Then, you can map the hierarchy of Tableau artifacts to the corresponding Collibra reporting assets. For example, the Tableau system asset for Tableau server would contain one or more of the Tableau sites that you registered, which, in turn, will contain the Tableau project assets that will hold the workbook assets, sheets and dashboards, and so on. Users can find the registered Tableau workbooks in the Reports section of the catalog, as the following example demonstrates:
The tile view in the report section allows users to see pictures of the reports to help identify the ones they need at a glance. By drilling into the tiles, you can examine a given Tableau workbook or view asset page in detail. It contains various metadata fields of the report, some of which, such as tags or a view count, are loaded from Tableau server into Collibra.
In the traceability section of this asset, you can review the incoming and outgoing data connections in relation to this workbook, such as what project, site, and server it belongs to:
In the screenshot above, taken from the 5.3 version of Data Governance Center, we added annotation in green to highlight the hierarchy of Tableau lineage that has been imported into Collibra. This provides a very granular visual understanding of the asset placement within the Tableau system, which can serve as a great reference point that is easy for stakeholders of all backgrounds to digest . This lineage can also serve as a starting point for traceability of asset relationships beyond the Tableau system, which is where unique value of doing this data registration with Collibra really shines.
You can also review the traceability of the associated data sources, business terms, processes, or any other assets that are directly or remotely related to the report via incoming or outgoing lineage. In our latest version, the interactive snapshots of these traceability diagrams can be tracked over time to help with change management.
Additionally, we’re working on a number of social features to surface the usage statistic offering insights about the importance and popularity of reports. These features would allow you to combine usage statistics imported from external systems, such as Tableau, with the usage information tracked in Collibra to determine the comprehensive popularity score of the given asset across the enterprise:
In July 2017, Tableau introduced a number of data governance feature sets local to their server environment. Most notably it included a new fields (or characteristics) for the data asset certification, such as the certification of data sources. These characteristics can be leveraged to sync Tableau assets with the status of corresponding certification processes executed in Collibra. For example, you can certify a Tableau workbook asset, or one of its data sources within Collibra to take these assets through the set of approvals with various stakeholders using our custom workflows. When certification process is complete, the result could be propagated to the Tableau server to enrich the artifacts contained there and improve trust in analytics. Another important data category that Collibra registers and tracks is the report tags. These report tags are mapped to the tags section in Collibra on the asset level as shown in the workbook asset screenshot example above. You could also propagate these report tags back to Tableau as part of data enrichment. Here is a sample of what an enriched Tableau report would look like:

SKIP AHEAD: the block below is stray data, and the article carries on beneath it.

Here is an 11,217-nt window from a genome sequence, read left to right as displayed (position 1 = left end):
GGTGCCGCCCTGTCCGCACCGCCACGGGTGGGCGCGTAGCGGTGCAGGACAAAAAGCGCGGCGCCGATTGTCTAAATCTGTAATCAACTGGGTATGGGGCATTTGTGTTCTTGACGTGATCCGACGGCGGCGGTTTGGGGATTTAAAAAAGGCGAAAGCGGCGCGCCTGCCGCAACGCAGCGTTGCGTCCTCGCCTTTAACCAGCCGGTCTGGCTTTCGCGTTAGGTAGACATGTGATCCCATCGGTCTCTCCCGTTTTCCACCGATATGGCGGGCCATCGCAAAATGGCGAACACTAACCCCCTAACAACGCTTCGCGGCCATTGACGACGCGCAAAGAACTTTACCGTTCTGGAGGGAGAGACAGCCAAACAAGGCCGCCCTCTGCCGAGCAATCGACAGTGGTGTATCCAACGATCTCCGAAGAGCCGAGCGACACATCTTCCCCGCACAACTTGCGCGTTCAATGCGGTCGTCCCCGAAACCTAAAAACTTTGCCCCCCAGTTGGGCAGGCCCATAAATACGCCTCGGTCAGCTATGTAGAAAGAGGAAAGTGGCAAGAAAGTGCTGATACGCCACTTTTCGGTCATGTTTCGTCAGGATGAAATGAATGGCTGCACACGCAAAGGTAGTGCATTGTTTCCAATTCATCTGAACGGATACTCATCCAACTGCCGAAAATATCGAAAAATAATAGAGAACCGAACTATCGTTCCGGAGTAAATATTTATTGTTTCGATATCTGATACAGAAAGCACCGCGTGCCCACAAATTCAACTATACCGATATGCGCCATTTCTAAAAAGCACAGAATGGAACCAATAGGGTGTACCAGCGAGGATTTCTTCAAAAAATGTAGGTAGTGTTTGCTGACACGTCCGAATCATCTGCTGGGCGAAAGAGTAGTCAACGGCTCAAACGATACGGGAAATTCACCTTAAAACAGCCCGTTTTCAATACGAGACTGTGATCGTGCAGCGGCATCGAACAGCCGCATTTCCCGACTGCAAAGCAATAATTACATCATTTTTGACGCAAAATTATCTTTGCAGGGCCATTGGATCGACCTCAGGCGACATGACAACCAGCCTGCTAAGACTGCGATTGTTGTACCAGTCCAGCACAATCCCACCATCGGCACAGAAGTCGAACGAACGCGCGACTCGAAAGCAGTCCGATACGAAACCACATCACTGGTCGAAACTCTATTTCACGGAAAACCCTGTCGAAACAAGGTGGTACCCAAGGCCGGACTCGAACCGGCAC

In summary, we established how the registration of the BI reporting and analytics system in Collibra can offer the enablement of trust by providing proper context and processing around these reports that can be sources or triggered from various parts of the entire data ecosystem. These capabilities address the self-service BI deployment challenges we outlined in the beginning of this post. The sustainability and governance are established organically by having reports join our catalog system of record with the support of features such as activity tracking, history of the changes, and advanced traceability – all built into our platform architecture. Organizations can successfully mitigate risks and enforce compliance policies by leveraging data protection and policy management modules within our platform. Our data help desk module can facilitate systemic and proactive issue management and take maintenance of these valuable reporting assets to a whole new level, largely due to the expanded visibility of the reporting assets and associated information. Stakeholder engagement and social feedback can also be scaled up beyond the local context of a given BI system onto the entire organizational landscape.
Ellie is a passionate product manager, data warehousing aficionado, self-proclaimed fitness enthusiast, up-and-coming entrepreneur and occasional comedian. Prior to spending last ten years as multifunctional product leader, championing data management products from inception into successful adoption with high profile enterprise customers, she learned the art of building software as a consultant, programmer and system architect. Ellie holds a Marketing MBA from New York University’s Stern School of Business and bachelor’s degree in Computer Science, also from NYU.